Nicki, our Lead Front-end Developer, had to present our CSS approach to the W3C team, knowing Bert Bos (the co-inventor of CSS) was in the audience. As mentioned above, we slowly came to realise our role as ‘compilers of expertise’ and the value that role brings. That didn’t make that particular experience any less nerve-racking.
At first we were surprised by the level of trust members of the W3C team put in us. Over time, as we worked closer together we came to the (now obvious) conclusion that, however prestigious the institution, it’s still a bunch of people. Just like at Studio 24. We each have our contribution to make in our area, and we each need guidance in other areas.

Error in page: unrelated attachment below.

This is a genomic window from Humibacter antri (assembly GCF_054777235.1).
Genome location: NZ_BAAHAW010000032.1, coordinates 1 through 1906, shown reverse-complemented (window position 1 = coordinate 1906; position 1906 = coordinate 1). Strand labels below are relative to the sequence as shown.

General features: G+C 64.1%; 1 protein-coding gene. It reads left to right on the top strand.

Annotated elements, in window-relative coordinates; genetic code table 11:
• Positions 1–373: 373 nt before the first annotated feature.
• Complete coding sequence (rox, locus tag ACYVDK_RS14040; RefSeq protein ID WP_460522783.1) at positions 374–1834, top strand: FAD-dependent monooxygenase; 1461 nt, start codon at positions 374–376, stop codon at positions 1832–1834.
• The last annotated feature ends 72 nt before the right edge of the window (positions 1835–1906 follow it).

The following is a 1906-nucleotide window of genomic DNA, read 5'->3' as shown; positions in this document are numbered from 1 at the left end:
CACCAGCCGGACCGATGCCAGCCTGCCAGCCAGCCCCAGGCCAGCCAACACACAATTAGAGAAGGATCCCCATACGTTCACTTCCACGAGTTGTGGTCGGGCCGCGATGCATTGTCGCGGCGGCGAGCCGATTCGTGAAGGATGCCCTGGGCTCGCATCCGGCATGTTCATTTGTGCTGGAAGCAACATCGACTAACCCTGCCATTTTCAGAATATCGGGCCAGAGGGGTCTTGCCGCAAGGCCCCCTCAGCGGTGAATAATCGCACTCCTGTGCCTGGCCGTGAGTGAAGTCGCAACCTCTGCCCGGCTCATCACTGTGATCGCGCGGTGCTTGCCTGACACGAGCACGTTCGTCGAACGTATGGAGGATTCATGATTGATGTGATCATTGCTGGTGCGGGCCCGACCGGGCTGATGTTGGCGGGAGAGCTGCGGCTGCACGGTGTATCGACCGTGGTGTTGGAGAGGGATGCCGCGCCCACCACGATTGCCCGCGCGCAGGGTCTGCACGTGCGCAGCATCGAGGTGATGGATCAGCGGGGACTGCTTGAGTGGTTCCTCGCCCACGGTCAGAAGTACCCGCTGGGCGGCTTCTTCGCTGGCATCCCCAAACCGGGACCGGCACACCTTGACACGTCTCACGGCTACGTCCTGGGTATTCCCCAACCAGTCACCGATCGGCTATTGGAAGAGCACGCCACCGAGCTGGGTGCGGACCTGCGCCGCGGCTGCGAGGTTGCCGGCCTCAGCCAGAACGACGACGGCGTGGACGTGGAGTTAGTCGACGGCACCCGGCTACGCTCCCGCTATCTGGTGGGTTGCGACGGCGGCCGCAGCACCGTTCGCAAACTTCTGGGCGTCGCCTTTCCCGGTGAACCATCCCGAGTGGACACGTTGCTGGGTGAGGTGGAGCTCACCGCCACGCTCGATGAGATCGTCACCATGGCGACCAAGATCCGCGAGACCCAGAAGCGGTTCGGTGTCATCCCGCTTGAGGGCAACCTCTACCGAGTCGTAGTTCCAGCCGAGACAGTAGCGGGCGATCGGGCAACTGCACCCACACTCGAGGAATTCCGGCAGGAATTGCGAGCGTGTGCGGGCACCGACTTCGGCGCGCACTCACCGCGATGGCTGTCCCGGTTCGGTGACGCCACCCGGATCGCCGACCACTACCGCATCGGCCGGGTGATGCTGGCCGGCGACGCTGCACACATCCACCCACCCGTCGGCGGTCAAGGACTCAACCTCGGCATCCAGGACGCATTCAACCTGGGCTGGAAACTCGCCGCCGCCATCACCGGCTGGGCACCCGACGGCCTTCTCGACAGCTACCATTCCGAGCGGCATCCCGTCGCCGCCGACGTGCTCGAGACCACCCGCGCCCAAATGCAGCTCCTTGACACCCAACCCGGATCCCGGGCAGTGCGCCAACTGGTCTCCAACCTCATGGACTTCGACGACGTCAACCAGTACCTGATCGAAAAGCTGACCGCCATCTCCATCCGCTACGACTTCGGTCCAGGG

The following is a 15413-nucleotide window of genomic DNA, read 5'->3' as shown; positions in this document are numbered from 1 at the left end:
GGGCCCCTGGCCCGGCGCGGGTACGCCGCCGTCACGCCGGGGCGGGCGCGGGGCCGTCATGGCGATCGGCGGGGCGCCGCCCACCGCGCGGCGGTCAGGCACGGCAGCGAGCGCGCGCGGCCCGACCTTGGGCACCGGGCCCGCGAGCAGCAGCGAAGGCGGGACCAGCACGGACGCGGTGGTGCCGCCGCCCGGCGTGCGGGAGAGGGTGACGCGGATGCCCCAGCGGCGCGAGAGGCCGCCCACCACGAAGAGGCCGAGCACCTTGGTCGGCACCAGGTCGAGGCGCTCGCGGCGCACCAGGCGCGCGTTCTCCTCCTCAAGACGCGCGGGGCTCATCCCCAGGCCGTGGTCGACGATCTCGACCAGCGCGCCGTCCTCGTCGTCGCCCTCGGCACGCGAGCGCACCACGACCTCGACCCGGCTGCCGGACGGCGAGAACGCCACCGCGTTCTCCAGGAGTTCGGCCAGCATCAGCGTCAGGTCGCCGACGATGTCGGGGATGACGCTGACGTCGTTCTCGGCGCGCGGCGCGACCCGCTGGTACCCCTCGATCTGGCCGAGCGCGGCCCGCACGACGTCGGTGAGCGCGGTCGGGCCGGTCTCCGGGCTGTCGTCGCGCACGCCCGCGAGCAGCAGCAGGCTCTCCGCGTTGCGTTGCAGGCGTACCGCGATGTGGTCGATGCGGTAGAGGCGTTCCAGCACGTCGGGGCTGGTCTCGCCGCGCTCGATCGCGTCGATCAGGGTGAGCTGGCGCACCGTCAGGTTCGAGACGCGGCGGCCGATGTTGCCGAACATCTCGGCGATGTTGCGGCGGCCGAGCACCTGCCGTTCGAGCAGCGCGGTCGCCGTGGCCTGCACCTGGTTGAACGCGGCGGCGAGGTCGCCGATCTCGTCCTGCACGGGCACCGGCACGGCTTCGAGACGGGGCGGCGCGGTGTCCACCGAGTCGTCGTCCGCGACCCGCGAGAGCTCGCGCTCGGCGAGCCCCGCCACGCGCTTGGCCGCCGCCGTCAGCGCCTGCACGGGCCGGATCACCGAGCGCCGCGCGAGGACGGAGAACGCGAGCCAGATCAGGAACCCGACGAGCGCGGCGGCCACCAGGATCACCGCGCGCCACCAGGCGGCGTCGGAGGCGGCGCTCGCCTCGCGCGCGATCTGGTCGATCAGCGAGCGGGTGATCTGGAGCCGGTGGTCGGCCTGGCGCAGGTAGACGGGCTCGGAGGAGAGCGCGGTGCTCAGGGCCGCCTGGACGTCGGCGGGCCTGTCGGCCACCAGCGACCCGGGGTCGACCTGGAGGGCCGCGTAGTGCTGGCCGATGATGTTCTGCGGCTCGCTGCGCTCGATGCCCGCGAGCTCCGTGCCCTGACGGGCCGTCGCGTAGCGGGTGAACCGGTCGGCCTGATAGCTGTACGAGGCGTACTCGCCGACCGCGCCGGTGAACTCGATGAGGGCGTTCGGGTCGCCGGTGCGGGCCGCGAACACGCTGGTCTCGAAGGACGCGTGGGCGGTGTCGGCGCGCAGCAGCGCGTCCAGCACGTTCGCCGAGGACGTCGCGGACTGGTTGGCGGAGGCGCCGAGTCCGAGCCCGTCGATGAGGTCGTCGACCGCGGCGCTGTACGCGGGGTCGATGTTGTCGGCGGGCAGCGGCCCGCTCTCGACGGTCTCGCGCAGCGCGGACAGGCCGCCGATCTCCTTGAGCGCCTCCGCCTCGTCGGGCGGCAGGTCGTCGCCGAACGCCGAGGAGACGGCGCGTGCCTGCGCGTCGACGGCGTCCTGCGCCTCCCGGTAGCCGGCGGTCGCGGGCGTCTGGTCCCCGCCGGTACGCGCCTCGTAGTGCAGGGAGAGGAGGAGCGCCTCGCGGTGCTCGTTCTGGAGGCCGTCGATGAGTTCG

Now more than ever, building websites properly requires collaboration and ways of channeling that collaboration. If you are a freelancer, this may take the form of reusing code that has been thought through by a community. If you are W3C, it means gathering together experts to define standards… and sometimes seeking advice from a digital agency.
And if we still sometimes feel like imposters, we ask ourselves: who else could have done this? Sometimes you just reach a level at which anyone would be ‘winging it’. The wonderfully professional agency that could have taken this project without breaking a sweat is a myth.
Lessons of a journey
Redesigning the W3C website is the opportunity of a lifetime. As Simon, our Managing Director, put it: “In the 20-year history of Studio 24, it feels as if we’ve been leading up to a project like this.”